Poster Topical Area: Methods and Protocols

Location: Hall D

Poster Board Number: 683

P15-022 - Blueberries for Improving Vascular Endothelial Dysfunction in Postmenopausal Women with Elevated Blood Pressure and Stage 1-Hypertension: Study Protocol

Monday, Jun 11
8:00 AM – 3:00 PM

Objectives: Accumulating evidence indicates the blood pressure (BP)-lowering and vascular-protective effects of blueberries; however, it remains unknown whether blueberry consumption can improve vascular endothelial function in postmenopausal women with elevated BP and stage 1-hypertension (HTN). The objective of this study is to evaluate the efficacy of blueberries to improve vascular endothelial function in postmenopausal women with elevated BP and stage 1-HTN, and to identify underlying mechanisms. A randomized, double-blind, placebo-controlled, parallel-arm clinical trial was designed to test the following hypotheses: 1) daily consumption of 22 g freeze-dried blueberry powder for 12 weeks will improve vascular endothelial function assessed as endothelium-dependent dilation (EDD), 2) improvements in EDD will be mediated by reductions in vascular oxidative stress and inflammation, and 3) blueberry polyphenol metabolism will result in a measureable metabolite signature that correlates with improvements in EDD.


Methods:
Postmenopausal women (n = 58) aged 45-65 years with elevated BP (120-129/<80) or stage 1-HTN (130-139/80-89 mmHg), and with impaired EDD at baseline, are being recruited. Participants are randomized to consume either 22/d freeze-dried blueberry powder or placebo powder for 12 weeks. EDD is assessed by brachial artery flow-mediated dilation (FMDBA) at baseline and 12-weeks. To determine whether improvements in EDD following daily blueberry consumption for 12 weeks are mediated by decreased oxidative stress, changes in FMDBA will be assessed following acute inhibition of oxidative stress with intravenous ascorbic acid. Venous endothelial cells are biopsied at baseline and 12 weeks and will be analyzed for expression of proteins associated with nitric oxide bioavailability, oxidative stress and inflammation via quantitative immunofluorescence. Plasma blueberry polyphenol metabolites will be analyzed via mass spectrometry and statistically compared with measures of EDD.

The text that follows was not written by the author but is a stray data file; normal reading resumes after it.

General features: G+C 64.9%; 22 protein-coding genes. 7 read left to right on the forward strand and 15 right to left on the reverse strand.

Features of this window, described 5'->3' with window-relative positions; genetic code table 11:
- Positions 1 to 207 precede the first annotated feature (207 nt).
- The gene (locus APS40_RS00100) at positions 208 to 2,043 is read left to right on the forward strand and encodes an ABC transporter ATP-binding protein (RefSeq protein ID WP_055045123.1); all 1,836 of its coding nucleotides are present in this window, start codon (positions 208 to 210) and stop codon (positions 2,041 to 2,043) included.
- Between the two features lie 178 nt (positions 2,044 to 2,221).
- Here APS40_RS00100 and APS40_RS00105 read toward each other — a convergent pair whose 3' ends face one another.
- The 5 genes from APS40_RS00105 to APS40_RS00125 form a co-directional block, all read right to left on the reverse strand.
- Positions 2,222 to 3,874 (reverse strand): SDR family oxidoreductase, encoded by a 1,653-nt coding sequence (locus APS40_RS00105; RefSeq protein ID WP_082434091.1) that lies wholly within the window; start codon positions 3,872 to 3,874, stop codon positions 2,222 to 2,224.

Conclusion:
We expect that blueberry consumption will improve vascular endothelial function in postmenopausal women with elevated BP and stage-1 HTN through reductions in vascular oxidative stress and inflammation, and that improvements will be linked to blueberry polyphenol metabolism.




Funding Source: Funded by the U.S. Highbush Blueberry Council

CoAuthors: Frank Dinenno, PhD – Colorado State University; Douglas Seals, PhD – University of Colorado-Boulder; Jennifer Richards, PhD – Colorado State University; Kerry Hildreth, MD – University of Colorado Anschutz Medical Campus; Sangeeta Rao, PhD – Colorado State University; Sarah Johnson, PhD, RDN – Colorado State University

Nicole S. Litwin

Doctoral Student
Department of Food Science and Human Nutrition, Colorado State University
Fort Collins, Colorado